Yesterday I had the opportunity to go volunteer at the Midtown Family Center. The activity was coordinated between my company and NYCares to benefit kids in a Foster Home Prevention program.
I didn't really know what that meant, so let me explain. Foster Prevention is for children who are on the verge of being removed from their homes. For example, if there were criminal charges pending on a parent and, if convicted, there were no Next of Kin, then the child would be involved in this program.
The idea is to give them extra help and attention. They live in environments that are not healthy and don't receive great care. They learn in schools that are under-staffed, under-equipped, and under-funded. So NYCares created this after school program to provide these kids an opportunity to interact with adults in a fun, creative, and educational way.
Last night the theme was the book "Alexander and the Wind-Up Mouse". It was a very cute story about a mouse who wishes he was a toy so that the humans would like him. So he goes to see a magic lizard who can grant him a wish. But before he makes his wish he discovers that the Wind-Up mouse is going to get thrown away because the humans got new toys. So instead he wishes that the Wind-Up mouse get turned into a real mouse so that they can be friends...
It's a really cute story. So we read the books with the kids, and then did art projects with them themed around the book. At the end they served the kids pizza which they all went CRAZY for. It was tempting to have some - but I stuck to my guns and am still on tap with my cleanse!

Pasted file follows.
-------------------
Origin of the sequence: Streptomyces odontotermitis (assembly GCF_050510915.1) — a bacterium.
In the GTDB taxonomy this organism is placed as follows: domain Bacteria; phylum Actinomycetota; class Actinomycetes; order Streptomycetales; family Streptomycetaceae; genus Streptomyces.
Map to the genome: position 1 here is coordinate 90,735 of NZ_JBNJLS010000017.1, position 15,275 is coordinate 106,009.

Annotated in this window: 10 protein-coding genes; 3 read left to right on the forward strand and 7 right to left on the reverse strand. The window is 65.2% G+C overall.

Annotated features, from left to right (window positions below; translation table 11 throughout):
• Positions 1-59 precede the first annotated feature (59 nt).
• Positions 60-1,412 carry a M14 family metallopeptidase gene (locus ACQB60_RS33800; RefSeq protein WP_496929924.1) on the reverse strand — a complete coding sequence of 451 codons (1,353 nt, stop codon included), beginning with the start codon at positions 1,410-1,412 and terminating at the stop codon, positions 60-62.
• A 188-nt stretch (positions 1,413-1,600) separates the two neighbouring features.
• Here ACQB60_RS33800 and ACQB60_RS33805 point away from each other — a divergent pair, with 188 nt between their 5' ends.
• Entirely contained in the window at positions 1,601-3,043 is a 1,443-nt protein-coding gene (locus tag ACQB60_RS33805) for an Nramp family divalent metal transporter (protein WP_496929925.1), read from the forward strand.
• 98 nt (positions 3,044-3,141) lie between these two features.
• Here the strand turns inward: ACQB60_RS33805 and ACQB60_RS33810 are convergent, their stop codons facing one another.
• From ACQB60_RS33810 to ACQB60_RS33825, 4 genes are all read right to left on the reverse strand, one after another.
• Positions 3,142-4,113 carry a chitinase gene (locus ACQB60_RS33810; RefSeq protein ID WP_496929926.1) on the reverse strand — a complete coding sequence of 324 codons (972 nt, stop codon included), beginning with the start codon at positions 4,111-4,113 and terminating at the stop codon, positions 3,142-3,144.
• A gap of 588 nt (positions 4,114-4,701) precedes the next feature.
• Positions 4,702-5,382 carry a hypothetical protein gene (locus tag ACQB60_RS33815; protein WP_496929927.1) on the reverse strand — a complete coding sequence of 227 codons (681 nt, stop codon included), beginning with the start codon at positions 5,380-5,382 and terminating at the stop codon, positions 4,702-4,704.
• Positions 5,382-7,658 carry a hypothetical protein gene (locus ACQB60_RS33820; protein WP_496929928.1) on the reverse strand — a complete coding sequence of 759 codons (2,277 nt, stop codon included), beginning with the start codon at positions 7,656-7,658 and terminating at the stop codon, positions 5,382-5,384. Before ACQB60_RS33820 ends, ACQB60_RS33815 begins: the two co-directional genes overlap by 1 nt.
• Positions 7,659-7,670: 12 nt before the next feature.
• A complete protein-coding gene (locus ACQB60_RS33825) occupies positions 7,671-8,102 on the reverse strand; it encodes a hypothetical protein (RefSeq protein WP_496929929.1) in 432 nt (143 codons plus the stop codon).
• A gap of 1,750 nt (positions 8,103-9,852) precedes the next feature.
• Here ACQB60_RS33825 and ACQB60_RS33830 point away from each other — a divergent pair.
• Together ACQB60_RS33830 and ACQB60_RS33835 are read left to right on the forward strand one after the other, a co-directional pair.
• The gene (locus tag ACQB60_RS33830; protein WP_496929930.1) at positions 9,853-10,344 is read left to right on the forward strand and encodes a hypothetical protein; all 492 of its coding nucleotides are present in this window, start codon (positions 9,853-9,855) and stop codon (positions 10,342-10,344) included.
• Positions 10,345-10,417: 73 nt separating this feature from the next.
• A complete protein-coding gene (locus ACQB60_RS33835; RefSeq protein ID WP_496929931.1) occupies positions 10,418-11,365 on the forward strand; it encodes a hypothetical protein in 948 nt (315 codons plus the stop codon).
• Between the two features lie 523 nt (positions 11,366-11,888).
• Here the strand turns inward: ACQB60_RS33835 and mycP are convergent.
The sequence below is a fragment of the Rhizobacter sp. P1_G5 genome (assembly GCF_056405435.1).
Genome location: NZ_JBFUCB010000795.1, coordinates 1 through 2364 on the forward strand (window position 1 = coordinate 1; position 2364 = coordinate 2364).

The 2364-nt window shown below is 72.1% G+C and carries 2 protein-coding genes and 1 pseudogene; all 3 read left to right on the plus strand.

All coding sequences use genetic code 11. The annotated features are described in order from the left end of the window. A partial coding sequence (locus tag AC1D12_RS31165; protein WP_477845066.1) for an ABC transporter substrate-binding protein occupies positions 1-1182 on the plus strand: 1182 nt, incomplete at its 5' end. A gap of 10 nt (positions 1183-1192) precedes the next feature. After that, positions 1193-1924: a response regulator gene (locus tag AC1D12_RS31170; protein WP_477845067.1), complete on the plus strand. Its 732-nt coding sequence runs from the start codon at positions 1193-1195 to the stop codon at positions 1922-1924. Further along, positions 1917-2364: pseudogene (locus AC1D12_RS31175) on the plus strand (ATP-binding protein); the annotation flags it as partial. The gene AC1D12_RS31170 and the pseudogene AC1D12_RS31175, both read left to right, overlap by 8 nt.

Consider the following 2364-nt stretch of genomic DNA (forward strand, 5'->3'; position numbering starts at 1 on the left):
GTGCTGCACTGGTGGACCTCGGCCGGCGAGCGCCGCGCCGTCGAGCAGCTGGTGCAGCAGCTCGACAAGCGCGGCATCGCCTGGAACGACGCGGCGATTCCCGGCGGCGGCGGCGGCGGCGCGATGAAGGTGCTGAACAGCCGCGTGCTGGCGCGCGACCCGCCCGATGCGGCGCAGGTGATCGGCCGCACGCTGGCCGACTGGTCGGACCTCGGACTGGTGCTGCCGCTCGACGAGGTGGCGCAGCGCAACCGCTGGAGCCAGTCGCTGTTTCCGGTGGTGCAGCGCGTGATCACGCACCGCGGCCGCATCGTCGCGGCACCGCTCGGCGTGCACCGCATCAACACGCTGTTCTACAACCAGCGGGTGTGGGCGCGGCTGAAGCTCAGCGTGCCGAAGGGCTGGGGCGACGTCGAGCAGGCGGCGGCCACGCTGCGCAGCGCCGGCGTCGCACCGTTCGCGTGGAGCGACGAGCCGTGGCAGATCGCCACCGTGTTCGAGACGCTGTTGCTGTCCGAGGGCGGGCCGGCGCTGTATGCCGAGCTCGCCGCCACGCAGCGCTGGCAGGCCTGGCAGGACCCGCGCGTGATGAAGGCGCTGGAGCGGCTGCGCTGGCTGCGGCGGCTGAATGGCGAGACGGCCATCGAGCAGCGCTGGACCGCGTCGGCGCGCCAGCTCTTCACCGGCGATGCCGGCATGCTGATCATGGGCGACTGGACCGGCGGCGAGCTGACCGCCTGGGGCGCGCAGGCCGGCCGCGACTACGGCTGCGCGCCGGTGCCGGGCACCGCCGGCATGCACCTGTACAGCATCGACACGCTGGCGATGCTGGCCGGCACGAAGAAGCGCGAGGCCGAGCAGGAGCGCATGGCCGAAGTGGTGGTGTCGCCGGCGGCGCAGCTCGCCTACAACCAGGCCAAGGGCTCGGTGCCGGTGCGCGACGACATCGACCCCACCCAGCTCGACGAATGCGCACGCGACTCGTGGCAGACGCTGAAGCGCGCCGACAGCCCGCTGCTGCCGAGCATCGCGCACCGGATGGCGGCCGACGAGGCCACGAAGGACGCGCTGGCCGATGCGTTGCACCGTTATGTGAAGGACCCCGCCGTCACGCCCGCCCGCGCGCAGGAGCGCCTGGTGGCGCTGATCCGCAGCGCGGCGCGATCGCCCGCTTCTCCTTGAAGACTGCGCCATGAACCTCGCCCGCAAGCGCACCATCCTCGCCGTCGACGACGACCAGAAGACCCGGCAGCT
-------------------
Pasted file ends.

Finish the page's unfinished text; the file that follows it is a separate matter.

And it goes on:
Anyway, it was a really awesome experience. I mean, in a totally heart-breaking sort of way. The kids were all so excited to read the books to/with us. They were elated to to use colored paper and scissors. And even more elated to get a Regular slice of Ray's. They were so happy. That part was awesome.
And then I thought about where these kids are headed. Into foster care and then who-knows-where. Most won't graduate from high school. Nearly none will get to attend college. They'll grow up to become a Product of a flawed system. And that is the part where my heart broke. All those smiles....
It makes me feel guilty, which I know it shouldn't but it does. I mean, education was expected - Not a luxury. Pizza was junk food and not allowed all that often. My mom standing at the curb outside school waiting for me every day. I went to arcades. And a special meal was Market Street Grill or some other fine dining, not pizza. Pizza to me as a kid was totally common and nothing to get excited about!
It really made me stop and appreciate how good my life has been. It made all the "Poor Me" moments in the past seem so stupid! Not that getting deported was stupid, but you know what I mean.
I don't mean to sound like an after-school special. I really don't. It's just how I felt.
You know what made me feel the most guilty? When I left yesterday, I was filled with all this philanthropic motivation... "I'm going to volunteer at least once a week!" "I'm going to really dive into the communities and give back!" "I'm going to make a difference!"
The problem is that I feel that way every time I volunteer, and I never do anything about it. Work happens. Friends happen. LIFE happens, and the idea that I want to help just sort of falls to the back burner.
And I hate that.
So my goal is to get involved. This time FOR REAL.
So - to my friends - stop calling me. I have to contribute to the world! :0)
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